Industrial Finance Before the Financial Revolution: Japan at the Turn of the Last Century (Subsequently published in "Explanations in Economic History", 2005, vol. 43, 94-118. )
In a series of pathbreaking articles, Sylla argues that successful economies experience "financial revolutions" before they undergo their periods of rapid growth. In turn, governments generate these revolutions by putting public finance in order, and thereby giving private investors the incentive to create banks and securities markets. In the U.S., suggests Sylla, Hamilton masterminded the revolution. Might Matsukata, he continues, have done the same in Japan? Consistent with much of Sylla's work, Japan did indeed experience a financial revolution in the late 19th century. Matsukata, however, did not mastermind the revolution in advance of private-sector demand. Instead, private investors created the financial infrastructure in response to demand from industrial firms. What is more, most firms (at least in the pivotal silk industry) raised the funds they needed through trade credit rather than securities markets or banks. In this environment, the financial revolution contributed to economic growth in three ways: (a) the new securities markets funded the very largest firms, particularly the railroad firms; (b) the new banks sold the transactional services that merchants used to provide their trade credit, and (c) the banks supplied some of the funds that the merchants as intermediaries then re-lent to the manufacturing firms.
|Date of creation:||Dec 2004|
|Date of revision:|
|Contact details of provider:|| Postal: |
Web page: http://www.carf.e.u-tokyo.ac.jp/english/
More information through EDIRC
References listed on IDEAS
Please report citation or reference errors to , or , if you are the registered author of the cited work, log in to your RePEc Author Service profile, click on "citations" and make appropriate adjustments.:
- La Porta, Rafael & Lopez-de-Silanes, Florencio & Shleifer, Andrei & Vishny, Robert W., 1998.
"Law and Finance,"
3451310, Harvard University Department of Economics.
- Rafael LaPorta & Florencio Lopez-de-Silanes & Andrei Shleifer & Robert W. Vishny, . "Law and Finance," Working Paper 19451, Harvard University OpenScholar.
- Rafael La Porta & Florencio Lopez-de-Silane & Andrei Shleifer & Robert W. Vishny, 1996. "Law and Finance," NBER Working Papers 5661, National Bureau of Economic Research, Inc.
- Rafael LaPorta & Florencio Lopez de-Silanes & Andrei Shleifer & Robert W. Vishny, 1996. "Law and Finance," Harvard Institute of Economic Research Working Papers 1768, Harvard - Institute of Economic Research.
- Raymond Fisman & Inessa Love, 2002.
"Trade Credit, Financial Intermediary Development and Industry Growth,"
NBER Working Papers
8960, National Bureau of Economic Research, Inc.
- Raymond Fisman & Inessa Love, 2003. "Trade Credit, Financial Intermediary Development, and Industry Growth," Journal of Finance, American Finance Association, vol. 58(1), pages 353-374, 02.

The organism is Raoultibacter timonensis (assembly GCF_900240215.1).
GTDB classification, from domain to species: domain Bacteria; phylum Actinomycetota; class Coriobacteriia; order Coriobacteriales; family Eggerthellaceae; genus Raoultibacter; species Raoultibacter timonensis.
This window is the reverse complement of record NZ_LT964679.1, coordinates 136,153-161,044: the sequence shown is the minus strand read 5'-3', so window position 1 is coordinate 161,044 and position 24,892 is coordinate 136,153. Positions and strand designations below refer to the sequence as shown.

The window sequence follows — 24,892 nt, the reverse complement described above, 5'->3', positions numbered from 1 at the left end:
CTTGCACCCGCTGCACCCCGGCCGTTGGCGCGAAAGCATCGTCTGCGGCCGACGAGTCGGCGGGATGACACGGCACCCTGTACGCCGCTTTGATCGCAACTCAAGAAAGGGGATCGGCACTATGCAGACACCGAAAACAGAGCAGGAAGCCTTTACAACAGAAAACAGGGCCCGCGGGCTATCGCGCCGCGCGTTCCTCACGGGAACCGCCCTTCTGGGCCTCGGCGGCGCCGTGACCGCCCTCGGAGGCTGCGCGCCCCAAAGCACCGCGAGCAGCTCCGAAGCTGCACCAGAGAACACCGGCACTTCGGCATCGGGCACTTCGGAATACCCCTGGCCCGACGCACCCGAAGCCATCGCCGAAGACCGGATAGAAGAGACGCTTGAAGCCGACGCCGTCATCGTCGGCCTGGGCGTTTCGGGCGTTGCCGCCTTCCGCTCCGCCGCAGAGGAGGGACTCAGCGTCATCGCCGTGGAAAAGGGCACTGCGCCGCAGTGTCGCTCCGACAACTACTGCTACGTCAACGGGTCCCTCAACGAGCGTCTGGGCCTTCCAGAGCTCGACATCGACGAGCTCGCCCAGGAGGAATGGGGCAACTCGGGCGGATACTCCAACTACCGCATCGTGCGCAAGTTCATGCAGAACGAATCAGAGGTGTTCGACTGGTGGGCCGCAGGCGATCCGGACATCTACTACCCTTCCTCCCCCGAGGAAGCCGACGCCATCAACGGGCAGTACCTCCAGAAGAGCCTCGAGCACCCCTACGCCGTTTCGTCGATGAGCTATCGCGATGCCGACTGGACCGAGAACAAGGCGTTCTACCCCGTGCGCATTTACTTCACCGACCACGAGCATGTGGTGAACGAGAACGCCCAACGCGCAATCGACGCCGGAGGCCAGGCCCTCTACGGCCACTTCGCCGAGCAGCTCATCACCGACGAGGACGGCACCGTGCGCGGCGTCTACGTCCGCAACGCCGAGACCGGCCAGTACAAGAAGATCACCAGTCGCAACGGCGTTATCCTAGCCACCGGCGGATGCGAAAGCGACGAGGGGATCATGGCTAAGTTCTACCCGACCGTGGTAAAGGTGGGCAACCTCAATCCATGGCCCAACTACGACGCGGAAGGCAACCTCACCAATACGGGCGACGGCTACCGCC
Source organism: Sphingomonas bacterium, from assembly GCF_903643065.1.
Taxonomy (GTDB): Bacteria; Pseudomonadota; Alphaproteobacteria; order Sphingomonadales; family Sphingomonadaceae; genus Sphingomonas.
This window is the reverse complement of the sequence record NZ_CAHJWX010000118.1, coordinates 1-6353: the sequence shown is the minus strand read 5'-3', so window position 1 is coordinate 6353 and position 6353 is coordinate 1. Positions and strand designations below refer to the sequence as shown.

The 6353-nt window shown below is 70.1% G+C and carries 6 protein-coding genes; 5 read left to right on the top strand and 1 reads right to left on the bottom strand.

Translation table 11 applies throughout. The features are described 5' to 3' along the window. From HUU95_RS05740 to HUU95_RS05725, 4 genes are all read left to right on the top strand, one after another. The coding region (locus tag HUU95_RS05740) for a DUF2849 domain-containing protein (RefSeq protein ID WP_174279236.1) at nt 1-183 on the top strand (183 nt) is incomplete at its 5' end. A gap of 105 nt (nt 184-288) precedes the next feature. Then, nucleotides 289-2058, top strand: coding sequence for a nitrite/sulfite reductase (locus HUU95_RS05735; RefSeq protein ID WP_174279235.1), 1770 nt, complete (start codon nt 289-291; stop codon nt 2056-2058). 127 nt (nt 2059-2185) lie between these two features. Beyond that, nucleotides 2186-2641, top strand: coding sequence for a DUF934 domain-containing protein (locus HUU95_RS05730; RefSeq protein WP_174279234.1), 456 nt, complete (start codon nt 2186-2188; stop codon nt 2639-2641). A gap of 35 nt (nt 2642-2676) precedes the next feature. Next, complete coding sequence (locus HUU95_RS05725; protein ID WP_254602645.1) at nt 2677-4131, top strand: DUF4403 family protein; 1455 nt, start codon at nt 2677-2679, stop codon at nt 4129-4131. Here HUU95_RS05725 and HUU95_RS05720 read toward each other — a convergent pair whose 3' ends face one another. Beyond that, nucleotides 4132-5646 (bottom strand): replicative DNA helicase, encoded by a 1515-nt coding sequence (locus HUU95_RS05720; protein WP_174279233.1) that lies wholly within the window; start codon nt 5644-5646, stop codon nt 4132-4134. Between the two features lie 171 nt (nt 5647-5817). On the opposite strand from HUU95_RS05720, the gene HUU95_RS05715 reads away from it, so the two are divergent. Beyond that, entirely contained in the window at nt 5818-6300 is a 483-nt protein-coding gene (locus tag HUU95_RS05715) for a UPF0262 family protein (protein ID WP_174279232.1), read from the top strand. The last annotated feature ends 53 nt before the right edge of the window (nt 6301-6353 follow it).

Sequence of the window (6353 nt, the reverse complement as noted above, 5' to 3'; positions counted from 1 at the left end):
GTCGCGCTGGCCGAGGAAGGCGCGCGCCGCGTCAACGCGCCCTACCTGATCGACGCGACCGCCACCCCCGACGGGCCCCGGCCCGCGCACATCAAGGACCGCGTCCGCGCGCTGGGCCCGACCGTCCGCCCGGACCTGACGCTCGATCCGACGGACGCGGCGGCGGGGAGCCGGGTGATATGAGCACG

- Fisman, Raymond & Love, Inessa, 2001. "Trade credit, financial intermediary development, and industry growth," Policy Research Working Paper Series 2695, The World Bank.
- Mitchell A. Petersen & Raghuram G. Rajan, 1996.
"Trade Credit: Theories and Evidence,"
NBER Working Papers
5602, National Bureau of Economic Research, Inc.
- Miwa, Yoshiro & Ramseyer, J Mark, 2000.
"Corporate Governance in Transitional Economies: Lessons from the Prewar Japanese Cotton Textile Industry,"
The Journal of Legal Studies,
University of Chicago Press, vol. 29(1), pages 171-203, January.
- Yoshiro Miwa & J. Mark Ramseyer, 1999. "Corporate Governance in Transitional Economies: Lessons from the Pre-War Japanese Cotton Textile Industry," CIRJE F-Series CIRJE-F-48, CIRJE, Faculty of Economics, University of Tokyo.
- Sylla, Richard, 2002. "Financial Systems And Economic Modernization," The Journal of Economic History, Cambridge University Press, vol. 62(02), pages 277-292, June.
- Levine, Ross, 2005.
"Finance and Growth: Theory and Evidence,"
Handbook of Economic Growth,
in: Philippe Aghion & Steven Durlauf (ed.), Handbook of Economic Growth, edition 1, volume 1, chapter 12, pages 865-934
- Miwa Yoshiro & J. Mark Ramseyer, 2000.
"Banks and Economic Growth: Implications from Japanese History,"
CIRJE-F-87, CIRJE, Faculty of Economics, University of Tokyo.
- Miwa, Yoshiro & Ramseyer, J Mark, 2002. "Banks and Economic Growth: Implications from Japanese History," Journal of Law and Economics, University of Chicago Press, vol. 45(1), pages 127-64, April.
- Miwa, Yoshiro & Ramseyer, J Mark, 2002. "The Value of Prominent Directors: Corporate Governance and Bank Access in Transitional Japan," The Journal of Legal Studies, University of Chicago Press, vol. 31(2), pages 273-301, June.
When requesting a correction, please mention this item's handle: RePEc:cfi:fseres:cf018. See general information about how to correct material in RePEc.
For technical questions regarding this item, or to correct its authors, title, abstract, bibliographic or download information, contact: ()
If references are entirely missing, you can add them using this form.